By Osmel Ramirez Alvarez
HAVANA TIMES – This season, nature has been kind to tobacco crops in Mayari, Holguin. Even though it hasn’t rained practically this year, many tobacco farmers have access to irrigation in one way or another. Whether that’s via the tobacco company, acquired “on the street” or thanks to the solidarity of neighboring farmers who do.
However, quite a significant minority still have non-irrigated land. Luckily, I have a small pump in a well for domestic consumption and I get by. Tobacco seedlings were also available in October, which is rare in these parts and partly thanks to the state company’s investment with some farmers in high-tech nurseries. As a result, early planting of most tobacco plants minimized damages because there was heavier rainfall in November and December.
Something that proves crucial for one thing is detrimental for another. If it rains a lot, crops grow well but nurseries are affected and fungus spreads which stains the leaf, such as the famous blue mold. To tell you the truth, tobacco plants don’t need a lot of water, but because they are short life-cycle crops (65-85 days depending on the type), they need to be watered regularly, and if they aren’t, then yield, the size and quality of the leaf are drastically affected. So, when tobacco farmers have irrigation systems in place, we prefer it doesn’t rain.
Excessive rain also affects drying huts. Someone who knows very little about the trade might think that leaves are protected for sure once inside the drying hut, but that isn’t true. Tobacco leaves are at the most risk, or the most skill is needed, once they are harvested and stored away.
It’s no wonder that there is a farmer’s saying that goes: “the place you need a good cosechero is on the farm.” “Cosechero” is a synonym for tabacalero or tobacco farmer, around these parts. And it isn’t the same as a tabaquero, who is the person who rolls the leaf (into cigars), who is also called a torcedor.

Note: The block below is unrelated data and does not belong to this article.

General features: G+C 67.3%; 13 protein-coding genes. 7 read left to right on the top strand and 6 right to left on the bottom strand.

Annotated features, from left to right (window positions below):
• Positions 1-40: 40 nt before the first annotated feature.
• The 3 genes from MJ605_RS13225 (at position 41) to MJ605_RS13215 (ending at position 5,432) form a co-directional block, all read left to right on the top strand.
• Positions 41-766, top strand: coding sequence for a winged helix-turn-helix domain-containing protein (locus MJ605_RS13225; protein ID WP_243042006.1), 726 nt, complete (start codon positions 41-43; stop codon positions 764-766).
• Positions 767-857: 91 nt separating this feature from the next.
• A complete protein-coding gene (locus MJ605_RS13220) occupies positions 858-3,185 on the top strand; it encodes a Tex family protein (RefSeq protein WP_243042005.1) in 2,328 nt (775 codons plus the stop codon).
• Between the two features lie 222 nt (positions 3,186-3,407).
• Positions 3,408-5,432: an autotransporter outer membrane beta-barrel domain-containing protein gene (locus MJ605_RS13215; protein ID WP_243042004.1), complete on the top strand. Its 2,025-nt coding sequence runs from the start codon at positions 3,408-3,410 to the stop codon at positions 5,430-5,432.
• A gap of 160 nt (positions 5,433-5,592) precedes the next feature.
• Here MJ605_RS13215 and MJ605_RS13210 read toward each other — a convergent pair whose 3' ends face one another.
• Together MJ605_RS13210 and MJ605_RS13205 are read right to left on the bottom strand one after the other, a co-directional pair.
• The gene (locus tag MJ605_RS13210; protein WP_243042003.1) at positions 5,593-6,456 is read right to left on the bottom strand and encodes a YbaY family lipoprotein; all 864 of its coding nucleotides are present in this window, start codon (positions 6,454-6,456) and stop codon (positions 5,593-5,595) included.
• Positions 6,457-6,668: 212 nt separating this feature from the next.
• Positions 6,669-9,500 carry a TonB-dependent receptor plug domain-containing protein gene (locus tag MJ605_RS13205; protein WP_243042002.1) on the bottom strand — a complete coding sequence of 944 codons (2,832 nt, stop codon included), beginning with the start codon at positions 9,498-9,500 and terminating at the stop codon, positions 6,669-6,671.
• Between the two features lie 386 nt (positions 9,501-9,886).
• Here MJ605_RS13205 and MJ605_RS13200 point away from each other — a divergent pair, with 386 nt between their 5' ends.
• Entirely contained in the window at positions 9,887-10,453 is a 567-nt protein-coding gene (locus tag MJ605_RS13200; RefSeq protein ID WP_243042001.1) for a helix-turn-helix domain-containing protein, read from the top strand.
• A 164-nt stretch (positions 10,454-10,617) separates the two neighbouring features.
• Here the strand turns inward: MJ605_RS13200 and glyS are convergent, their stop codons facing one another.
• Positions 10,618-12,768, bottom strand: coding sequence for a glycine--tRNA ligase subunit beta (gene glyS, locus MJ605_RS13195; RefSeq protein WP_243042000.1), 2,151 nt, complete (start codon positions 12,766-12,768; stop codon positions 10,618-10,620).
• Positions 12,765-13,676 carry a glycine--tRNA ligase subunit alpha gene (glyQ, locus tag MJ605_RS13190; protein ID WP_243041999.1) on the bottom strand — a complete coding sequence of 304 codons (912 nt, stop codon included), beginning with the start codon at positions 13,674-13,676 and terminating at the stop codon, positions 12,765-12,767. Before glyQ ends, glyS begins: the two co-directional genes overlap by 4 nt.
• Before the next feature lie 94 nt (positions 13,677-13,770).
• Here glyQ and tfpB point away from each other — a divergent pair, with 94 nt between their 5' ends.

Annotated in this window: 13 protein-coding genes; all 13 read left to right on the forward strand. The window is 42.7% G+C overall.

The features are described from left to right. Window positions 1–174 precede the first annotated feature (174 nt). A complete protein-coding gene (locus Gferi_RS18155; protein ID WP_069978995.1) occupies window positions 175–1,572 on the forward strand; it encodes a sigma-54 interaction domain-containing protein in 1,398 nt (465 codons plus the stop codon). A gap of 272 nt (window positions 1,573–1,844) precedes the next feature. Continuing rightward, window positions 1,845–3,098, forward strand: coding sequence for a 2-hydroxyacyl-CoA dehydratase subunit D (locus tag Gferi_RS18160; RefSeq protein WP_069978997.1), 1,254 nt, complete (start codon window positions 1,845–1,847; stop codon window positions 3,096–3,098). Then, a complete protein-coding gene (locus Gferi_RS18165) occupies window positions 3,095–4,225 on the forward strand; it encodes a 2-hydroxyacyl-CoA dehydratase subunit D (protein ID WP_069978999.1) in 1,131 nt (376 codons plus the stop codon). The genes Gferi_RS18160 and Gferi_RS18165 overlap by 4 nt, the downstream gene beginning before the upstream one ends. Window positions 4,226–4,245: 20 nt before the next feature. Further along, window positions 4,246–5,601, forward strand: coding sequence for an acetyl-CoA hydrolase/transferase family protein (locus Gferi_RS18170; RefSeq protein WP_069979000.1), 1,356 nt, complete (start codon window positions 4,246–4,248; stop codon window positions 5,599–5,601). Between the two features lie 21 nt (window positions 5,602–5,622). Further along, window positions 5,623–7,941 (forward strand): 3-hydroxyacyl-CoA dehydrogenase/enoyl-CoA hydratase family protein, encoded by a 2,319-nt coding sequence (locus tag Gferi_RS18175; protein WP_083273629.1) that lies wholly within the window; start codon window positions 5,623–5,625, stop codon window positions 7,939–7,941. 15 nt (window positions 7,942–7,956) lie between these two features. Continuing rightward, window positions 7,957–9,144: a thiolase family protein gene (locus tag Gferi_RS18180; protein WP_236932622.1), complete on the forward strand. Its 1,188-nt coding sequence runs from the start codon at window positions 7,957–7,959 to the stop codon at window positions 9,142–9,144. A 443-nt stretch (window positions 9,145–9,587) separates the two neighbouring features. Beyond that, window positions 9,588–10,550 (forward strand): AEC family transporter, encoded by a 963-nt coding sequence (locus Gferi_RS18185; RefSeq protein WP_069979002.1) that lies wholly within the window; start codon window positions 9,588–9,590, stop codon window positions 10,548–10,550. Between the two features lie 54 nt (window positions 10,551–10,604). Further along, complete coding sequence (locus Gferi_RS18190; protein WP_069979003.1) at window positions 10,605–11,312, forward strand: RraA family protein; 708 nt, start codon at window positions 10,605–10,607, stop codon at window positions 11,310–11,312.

Once cujes (220 pairs of leaves strung on a pole) are stringed and hung up in the hut, or drying hut, they need to be retouched a couple of times a week after 10 days, so that leaves don’t stick to each other and lose their quality. You need to carefully adjust them, putting them near each other but taking care that full cujes aren’t covered, so that some fresh air can run between them and the leaves don’t rot. And that there isn’t desajorno.
This is a term we use to describe the negative effect of overheating as a result of piling leaves up or a lack of ventilation between them. Parts of the leaf or the entire leaf suffer color and texture changes, almost always near the leafstalk, because that’s where they are most in contact in the cuje. They lose their softness and become dry, easy to break. When this happens to the entire leaf, it almost always happens to the youngest leaves, that is to say, the least mature, but it only happens if they aren’t kept well-ventilated, separated and with regular checks.
When there is too much damp because of rain on the farm, tobacco leaves need to be raised off the ground as high as possible, without heaping them together of course. The lower they are, the higher the chance they’ll be affected by mold, which is lethal when it comes to leaf quality and a blow for sale prices too. You can lose a harvest that has been great in the field just because it has been poorly handled in the drying hut or because a misfortune wasn’t dealt with in time or properly. Sometimes, you need to burn little cauldrons even, with charcoal or old paper which burn to get rid of some of the damp in the air.
However, tobacco leaves are drying wonderfully this year, as there isn’t a lot of humidity. For example, my crops grew great in the field and are now drying well. I planted ten thousand plants and I expect to produce 1,000 lbs, which is a decent yield. It isn’t a lot compared to other farmers around here, but if I managed to sell 800 lbs for the highest price on the market (2255 pesos per 100 lbs), I’ll make 16,000 pesos after paying tax (640 CUC or USD).
That’s what I need, more or less, to do up my bathroom at home, which needs fixing urgently. It’s something that can’t be put off any longer and something I had in mind when I planted this season, because it’s affected my family’s quality of life. As a result, I’ve worked really hard to make it work out this year, and I’ve even neglected my journalistic work a little. I’m hoping everything continues to go well.